Obviously, sometimes this is sheer name recognition; Dracula, Frankenstein [2], Nosferatu (again, though, how many non-horror films are named after the bad guy?). On other occasions, though, individual monstrosities are less important than the overall genus. Marauding zombies (Romero class, natch), vicious werewolves, radioactive mutants; even starting with such basic templates, often the individual traits of the "heroes" are quickly overwhelmed. That's not to say that the protagonists are necessarily particularly poorly written (although they often are), simply that the enemy always seems to hog all the attention. Who remembers anything the Carter family did in The Hills Have Eyes remake other than end up on the crappy end of a bunch of radioactively-scarred hillbillies? I can remember exactly two moments from Wrong Turn, and both of them involve a particularly grim death at the hands of an outraged genetic deviant. Even in the cleverest horror films (The Last Broadcast, Ring, the original Day Of The Dead), the most iconic scenes involve the opposition, with the protagonist(s) essentially reduced to cannon-fodder.

There is a second way that these films often take shape around their villains. Many of the best horror films combine a monstrous protagonist with an interesting mystery. Science fiction and fantasy often manage this as well, as (obviously) do thrillers, though the necessarily prosaic puzzles of the last category mean they are of less interest to me. What makes these enigmas particularly fascinating in the case of horror is, in part, that one is invited to solve them without being sure which of the established laws of the universe actually apply in this case. It's an exercise in lateral thinking. As I say, this often applies to science fiction and fantasy as well (though less frequently), but what makes horror unique in this regard is that the process of gathering together the threads goes on at the exact same time as your brain is being distracted by swells of sinister music and mutilated corpses are falling out of wardrobes. You're trying to engage your cortex whilst your reptile brain keeps screaming for attention. It's like trying to sit an A-level French paper inside a burning building.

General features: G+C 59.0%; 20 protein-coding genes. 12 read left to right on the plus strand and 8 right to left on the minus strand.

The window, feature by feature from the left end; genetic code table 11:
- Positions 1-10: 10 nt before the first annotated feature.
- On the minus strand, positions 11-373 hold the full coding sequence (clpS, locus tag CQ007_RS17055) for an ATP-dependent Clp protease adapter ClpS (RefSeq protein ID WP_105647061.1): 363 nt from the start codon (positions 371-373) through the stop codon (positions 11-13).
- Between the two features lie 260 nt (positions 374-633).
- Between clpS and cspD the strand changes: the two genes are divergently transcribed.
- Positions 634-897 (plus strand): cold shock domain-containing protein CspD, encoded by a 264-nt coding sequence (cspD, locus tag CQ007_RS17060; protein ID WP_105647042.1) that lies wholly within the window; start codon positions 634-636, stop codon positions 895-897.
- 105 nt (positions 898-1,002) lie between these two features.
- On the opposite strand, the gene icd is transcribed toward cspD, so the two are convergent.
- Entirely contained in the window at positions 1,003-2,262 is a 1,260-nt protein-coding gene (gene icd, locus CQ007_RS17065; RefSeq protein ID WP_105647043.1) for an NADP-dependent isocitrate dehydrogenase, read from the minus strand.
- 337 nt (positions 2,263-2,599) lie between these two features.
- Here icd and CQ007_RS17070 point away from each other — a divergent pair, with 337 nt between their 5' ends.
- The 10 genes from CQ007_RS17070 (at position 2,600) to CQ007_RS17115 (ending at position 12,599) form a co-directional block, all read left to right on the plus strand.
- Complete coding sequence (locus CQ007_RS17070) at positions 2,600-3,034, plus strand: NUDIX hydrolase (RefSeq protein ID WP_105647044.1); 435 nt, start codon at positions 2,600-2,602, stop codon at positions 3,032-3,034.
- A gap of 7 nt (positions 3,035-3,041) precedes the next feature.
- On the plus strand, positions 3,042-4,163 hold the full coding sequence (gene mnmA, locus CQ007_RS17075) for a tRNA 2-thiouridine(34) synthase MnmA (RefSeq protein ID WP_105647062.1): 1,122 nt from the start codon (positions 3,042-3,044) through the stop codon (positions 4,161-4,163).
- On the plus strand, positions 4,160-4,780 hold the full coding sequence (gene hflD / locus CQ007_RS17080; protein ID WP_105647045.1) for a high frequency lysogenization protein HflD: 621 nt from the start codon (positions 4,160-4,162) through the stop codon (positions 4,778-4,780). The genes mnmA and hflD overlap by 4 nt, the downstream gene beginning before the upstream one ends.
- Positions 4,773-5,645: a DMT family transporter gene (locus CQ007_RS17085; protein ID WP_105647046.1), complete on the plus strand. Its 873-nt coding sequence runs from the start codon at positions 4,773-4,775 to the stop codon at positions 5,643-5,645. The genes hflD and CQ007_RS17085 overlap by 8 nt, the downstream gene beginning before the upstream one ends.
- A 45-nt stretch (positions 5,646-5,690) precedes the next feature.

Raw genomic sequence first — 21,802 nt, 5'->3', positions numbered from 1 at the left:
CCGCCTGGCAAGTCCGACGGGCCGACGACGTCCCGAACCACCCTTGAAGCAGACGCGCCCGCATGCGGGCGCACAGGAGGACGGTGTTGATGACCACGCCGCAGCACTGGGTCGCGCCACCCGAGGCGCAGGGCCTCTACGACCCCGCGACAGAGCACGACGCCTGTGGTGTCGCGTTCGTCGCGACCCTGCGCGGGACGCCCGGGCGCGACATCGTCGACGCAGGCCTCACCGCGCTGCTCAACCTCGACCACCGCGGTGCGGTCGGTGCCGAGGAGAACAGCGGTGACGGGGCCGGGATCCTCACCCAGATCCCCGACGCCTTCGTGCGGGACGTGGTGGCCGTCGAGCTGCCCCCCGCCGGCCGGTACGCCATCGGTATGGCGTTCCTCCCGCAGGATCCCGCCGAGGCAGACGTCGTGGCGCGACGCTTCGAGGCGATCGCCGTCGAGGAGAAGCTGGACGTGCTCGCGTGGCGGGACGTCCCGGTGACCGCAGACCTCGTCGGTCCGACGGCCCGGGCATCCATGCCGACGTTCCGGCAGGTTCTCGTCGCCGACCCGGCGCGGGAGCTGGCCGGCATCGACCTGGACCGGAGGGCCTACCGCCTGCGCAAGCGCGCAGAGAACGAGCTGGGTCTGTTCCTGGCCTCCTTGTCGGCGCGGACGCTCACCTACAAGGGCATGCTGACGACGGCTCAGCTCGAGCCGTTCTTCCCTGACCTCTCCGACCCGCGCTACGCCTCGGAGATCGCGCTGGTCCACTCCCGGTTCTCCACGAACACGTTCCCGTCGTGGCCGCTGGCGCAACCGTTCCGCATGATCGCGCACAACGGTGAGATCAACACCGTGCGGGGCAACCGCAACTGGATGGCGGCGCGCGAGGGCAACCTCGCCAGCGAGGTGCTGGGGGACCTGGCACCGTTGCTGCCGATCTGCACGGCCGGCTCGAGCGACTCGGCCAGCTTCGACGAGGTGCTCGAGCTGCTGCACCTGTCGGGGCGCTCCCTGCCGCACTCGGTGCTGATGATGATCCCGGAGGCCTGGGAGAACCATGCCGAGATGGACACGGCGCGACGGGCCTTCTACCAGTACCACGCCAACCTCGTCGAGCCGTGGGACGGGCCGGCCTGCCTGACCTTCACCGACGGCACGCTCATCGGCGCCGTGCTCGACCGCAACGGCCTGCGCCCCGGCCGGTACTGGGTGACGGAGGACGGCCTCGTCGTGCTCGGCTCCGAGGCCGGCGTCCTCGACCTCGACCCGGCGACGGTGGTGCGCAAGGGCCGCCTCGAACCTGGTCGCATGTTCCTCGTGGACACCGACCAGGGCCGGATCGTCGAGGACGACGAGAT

That's why so many of these films revolve around "Who is the killer?", or "What is inside the puzzle box?" or "Why is it that before you die, you see the ring?". At least, that's what the best of them do [3]. Even the comparatively straightforward examples of the genre contain something along these lines, mainly because horror by its very nature demands it. It can be as simple an idea as "What's on the other side of that door?" or "What is it with all these undead cannibals, Barbara?", but horror thrives on that sense of unknown. It's the unknown that's scary, after all. In a crime drama, when the FBI agent pulls a gun on a Mafia Capo, we know the criminal might escape, or disarm the Fed, or have reinforcements waiting in the wings, but him turning into a giant cockroach or making his enemy's head explode with mind-bullets are possibilities we generally discount.

So that's my case. Horror films rely on fear where most other genres at most reference it from time to time. They focus on the machinations and/or the nature of their antagonists in a way that sets them apart from other films. They can promote deductive reasoning at the very same time as they desperately attempt to rob us of it. Last, but not least, they rely on plumbing the depths of the unknown, which appeals to my sense of monkey curiosity, and I'd wager I'm not alone in that.